Published at 07:42, Wednesday, 06 February 2013
IN his comments about the Hoodclose opencast site (Talking Point, January 18), Simon Taylor suggests that opencast coal lies a ‘few metres below the surface over large areas of the North-East’ implying that this site will be nothing more than a transient landscape operation.
Opencast mining is the most destructive operation in the countryside today and this mine will create a site of 500 acres with a hole 100m plus deep, and 30m/tons of overburden stored on surrounding land.
He believes it is vital that coal demand is met by indigenous supplies. But Hoodsclose will only supply 2.5 days of coal per year over the seven years it is operating! Yet this 2.5 day supply will mean that for possibly 20 years, including restoration, people’s quality of life will be demeaned, the landscape destroyed. There is no overriding demand, especially for steel-making coking coal.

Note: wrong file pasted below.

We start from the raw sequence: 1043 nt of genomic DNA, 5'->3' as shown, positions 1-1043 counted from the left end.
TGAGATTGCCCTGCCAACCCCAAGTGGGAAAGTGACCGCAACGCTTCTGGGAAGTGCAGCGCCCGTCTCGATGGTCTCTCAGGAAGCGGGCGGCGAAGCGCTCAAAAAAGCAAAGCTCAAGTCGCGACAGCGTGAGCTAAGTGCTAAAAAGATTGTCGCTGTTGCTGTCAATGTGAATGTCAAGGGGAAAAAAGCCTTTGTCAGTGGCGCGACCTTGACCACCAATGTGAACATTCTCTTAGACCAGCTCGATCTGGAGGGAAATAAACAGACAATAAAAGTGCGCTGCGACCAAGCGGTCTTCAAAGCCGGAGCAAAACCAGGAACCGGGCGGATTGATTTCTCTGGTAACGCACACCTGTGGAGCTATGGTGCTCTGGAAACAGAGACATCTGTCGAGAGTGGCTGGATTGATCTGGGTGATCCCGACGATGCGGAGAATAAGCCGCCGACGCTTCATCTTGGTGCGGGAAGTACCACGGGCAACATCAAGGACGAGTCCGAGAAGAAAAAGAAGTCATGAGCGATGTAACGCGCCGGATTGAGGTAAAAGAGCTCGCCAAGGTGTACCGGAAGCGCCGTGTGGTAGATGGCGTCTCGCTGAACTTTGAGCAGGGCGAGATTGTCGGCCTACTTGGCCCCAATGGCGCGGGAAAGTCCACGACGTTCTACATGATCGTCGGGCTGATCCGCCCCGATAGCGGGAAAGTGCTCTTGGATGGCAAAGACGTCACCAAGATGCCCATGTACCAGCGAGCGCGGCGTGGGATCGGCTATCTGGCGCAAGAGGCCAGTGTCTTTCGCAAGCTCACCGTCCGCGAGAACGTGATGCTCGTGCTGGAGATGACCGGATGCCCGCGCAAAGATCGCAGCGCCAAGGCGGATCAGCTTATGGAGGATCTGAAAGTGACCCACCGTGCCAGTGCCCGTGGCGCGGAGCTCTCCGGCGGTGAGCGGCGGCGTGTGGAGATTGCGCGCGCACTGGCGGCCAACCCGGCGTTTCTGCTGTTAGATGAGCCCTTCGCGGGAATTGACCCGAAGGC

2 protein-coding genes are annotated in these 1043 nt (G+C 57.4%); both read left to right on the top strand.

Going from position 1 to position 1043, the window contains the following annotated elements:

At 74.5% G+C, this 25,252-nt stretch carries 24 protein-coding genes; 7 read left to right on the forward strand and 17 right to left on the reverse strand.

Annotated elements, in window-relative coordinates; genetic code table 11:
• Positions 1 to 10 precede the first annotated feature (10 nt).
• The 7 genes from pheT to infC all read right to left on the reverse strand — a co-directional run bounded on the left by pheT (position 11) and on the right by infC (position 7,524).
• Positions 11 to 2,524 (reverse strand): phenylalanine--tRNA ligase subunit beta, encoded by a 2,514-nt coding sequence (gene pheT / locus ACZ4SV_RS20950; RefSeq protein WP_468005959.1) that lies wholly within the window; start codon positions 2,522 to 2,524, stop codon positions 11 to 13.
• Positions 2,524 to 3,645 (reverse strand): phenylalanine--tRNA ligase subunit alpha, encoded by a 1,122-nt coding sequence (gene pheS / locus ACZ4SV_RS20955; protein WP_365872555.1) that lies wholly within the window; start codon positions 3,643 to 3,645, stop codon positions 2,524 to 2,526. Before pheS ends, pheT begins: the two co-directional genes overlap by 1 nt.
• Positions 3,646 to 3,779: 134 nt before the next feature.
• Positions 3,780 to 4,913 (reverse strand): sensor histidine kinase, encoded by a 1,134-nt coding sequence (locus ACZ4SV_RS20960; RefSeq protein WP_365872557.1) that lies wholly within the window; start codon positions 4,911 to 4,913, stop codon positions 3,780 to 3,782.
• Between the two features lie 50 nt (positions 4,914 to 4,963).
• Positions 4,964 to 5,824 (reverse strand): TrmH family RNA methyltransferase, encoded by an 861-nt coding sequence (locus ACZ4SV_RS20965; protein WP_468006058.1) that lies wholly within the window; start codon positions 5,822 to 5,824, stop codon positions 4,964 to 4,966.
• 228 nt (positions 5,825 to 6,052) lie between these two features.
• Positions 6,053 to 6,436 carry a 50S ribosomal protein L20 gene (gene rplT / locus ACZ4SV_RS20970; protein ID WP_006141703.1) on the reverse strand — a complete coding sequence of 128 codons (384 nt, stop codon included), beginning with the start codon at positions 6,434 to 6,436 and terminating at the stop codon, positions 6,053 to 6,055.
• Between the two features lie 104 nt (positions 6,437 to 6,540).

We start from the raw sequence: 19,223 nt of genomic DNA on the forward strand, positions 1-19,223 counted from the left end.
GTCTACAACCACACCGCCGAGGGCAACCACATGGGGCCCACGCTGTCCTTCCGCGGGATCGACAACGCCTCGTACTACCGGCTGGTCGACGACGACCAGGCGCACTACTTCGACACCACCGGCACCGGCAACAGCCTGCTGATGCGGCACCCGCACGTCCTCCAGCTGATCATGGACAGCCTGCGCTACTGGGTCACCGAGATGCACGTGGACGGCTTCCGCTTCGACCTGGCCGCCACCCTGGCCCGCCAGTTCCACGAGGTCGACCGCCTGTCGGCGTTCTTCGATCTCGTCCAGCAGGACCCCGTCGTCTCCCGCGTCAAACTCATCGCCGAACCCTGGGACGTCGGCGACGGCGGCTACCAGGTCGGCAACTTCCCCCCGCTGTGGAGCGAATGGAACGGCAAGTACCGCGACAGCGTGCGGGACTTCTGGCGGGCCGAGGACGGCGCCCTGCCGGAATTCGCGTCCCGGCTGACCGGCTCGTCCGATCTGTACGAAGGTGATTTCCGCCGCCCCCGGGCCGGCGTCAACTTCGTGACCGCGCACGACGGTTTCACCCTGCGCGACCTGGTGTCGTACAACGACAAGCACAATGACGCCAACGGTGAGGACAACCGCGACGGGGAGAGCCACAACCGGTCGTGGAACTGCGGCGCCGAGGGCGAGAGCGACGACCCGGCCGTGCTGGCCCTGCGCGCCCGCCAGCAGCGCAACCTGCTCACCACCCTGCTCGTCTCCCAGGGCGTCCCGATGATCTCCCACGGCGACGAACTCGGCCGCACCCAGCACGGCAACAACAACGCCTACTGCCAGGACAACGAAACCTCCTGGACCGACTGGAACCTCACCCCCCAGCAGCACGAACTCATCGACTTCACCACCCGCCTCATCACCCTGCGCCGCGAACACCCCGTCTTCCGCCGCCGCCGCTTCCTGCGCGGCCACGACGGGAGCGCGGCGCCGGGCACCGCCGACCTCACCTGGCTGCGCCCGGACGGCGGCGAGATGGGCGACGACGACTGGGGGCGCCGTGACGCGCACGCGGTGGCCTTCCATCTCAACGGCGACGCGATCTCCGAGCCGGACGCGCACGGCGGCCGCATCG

Since the late 1960s there were 10 applications to mine within the Derwent Valley all refused, including a previous site at Whittonstall in 1978, mainly because of the effect on the landscape. Had they been allowed the Derwent Valley would not now be the renowned and beautiful valley it is today.
All three local authorities responsible for the valley have spent millions on removing the dereliction resulting from its era as a deep mining area, creating the countryside and amenities we all love and enjoy. Let us keep it that way.
Derwent Valley Protection Society,
Published by http://www.hexhamcourant.co.uk